segunda-feira, 11 de abril de 2016
Who knows what spark might ignite Bosnia?’
Who knows what spark might ignite Bosnia?’
Serbian Prime Minister Aleksandar Vučić tells POLITICO the Balkans are ‘a kind of time machine.’
By MATTHEW KARNITSCHNIG 4/11/16, 5:33 AM CET
BELGRADE — Serbian Prime Minister Aleksandar Vučić said growing political extremism in the Balkans threatens the stability of Bosnia-Herzegovina and the wider region, and warned that recent war trial verdicts at The Hague have left the environment more volatile than it had been in years.
“My biggest worry is the situation in Bosnia…everything that is in and around Bosnia,” Vučić said during a lengthy interview in his Belgrade office. “Who knows what spark might ignite Bosnia?”
The Serbian leader’s comments come less than two weeks before he faces reelection and will be seen by some as nothing short of scaremongering, intended to present himself as the sole voice of reason in the fractious region. Political calculation or not, it is also true that emotions are again running high in the Balkans, confronting Europe with another potential crisis it can do without.
A pair of verdicts handed down last month by the International Criminal Tribunal for the Former Yugoslavia — one convicting Bosnian Serb leader Radovan Karadžić, the other exonerating Serbian ultranationlist politician Vojislav Šešelj in connection with war-related crimes — has inflamed passions on all sides.
Bosnian Muslims and Croats complain Karadžić’s 40-year sentence was too lenient and are incensed by Šešelj’s acquittal. Many Serb nationalists, meanwhile, regard the acquittal of Šešelj as proof that they have been unfairly targeted by the international community. Serbs have long complained they have been forced to bear the brunt of the blame for the Balkan wars in the 1990s that led to the dissolution of Yugoslavia.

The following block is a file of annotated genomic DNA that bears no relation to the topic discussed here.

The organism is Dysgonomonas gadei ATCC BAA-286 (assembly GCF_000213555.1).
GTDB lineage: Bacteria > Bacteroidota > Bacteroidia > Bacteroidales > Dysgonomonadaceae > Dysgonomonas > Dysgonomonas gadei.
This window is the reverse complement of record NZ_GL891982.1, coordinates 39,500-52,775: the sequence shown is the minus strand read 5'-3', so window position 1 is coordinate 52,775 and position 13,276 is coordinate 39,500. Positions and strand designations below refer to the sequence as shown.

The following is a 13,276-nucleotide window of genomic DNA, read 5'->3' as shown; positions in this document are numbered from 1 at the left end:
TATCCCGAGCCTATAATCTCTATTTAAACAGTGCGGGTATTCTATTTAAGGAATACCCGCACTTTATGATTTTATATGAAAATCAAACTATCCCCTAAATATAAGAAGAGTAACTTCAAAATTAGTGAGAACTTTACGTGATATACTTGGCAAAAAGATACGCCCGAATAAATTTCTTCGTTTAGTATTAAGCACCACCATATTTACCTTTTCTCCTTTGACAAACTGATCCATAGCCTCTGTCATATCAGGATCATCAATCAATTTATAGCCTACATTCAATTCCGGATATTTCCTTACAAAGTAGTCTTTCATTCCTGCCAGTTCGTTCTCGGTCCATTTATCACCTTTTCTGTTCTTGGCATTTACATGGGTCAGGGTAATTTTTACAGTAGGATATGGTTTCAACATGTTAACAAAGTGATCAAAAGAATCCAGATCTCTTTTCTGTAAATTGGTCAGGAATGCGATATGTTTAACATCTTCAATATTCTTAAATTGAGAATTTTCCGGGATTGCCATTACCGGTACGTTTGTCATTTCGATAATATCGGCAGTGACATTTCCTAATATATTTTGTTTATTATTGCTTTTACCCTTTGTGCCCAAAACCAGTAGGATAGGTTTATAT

Under an international peace accord brokered in 1995, Bosnia was divided into two entities, one jointly controlled by Bosnian Muslims and Croats and the other, the Republika Srpska, by local Serbs. Yet the arrangement is fragile, with the Serbs pushing for more autonomy and the Croats seeking a slice of Bosnia for themselves.
‘A kind of time machine’
The court decisions come amid a resurgence of nationalism in the Balkans, including the recent return to power in Zagreb of the Croatian Democratic Union, or HDZ, the party of former strongman Franjo Tudjman. Some HDZ leaders have suggested they would block Serbia’s EU accession unless Serbia takes a harder line in prosecuting war crimes by, among other steps, making it easier to extradite suspects.
“I don’t see any possibility for future clashes in Kosovo.”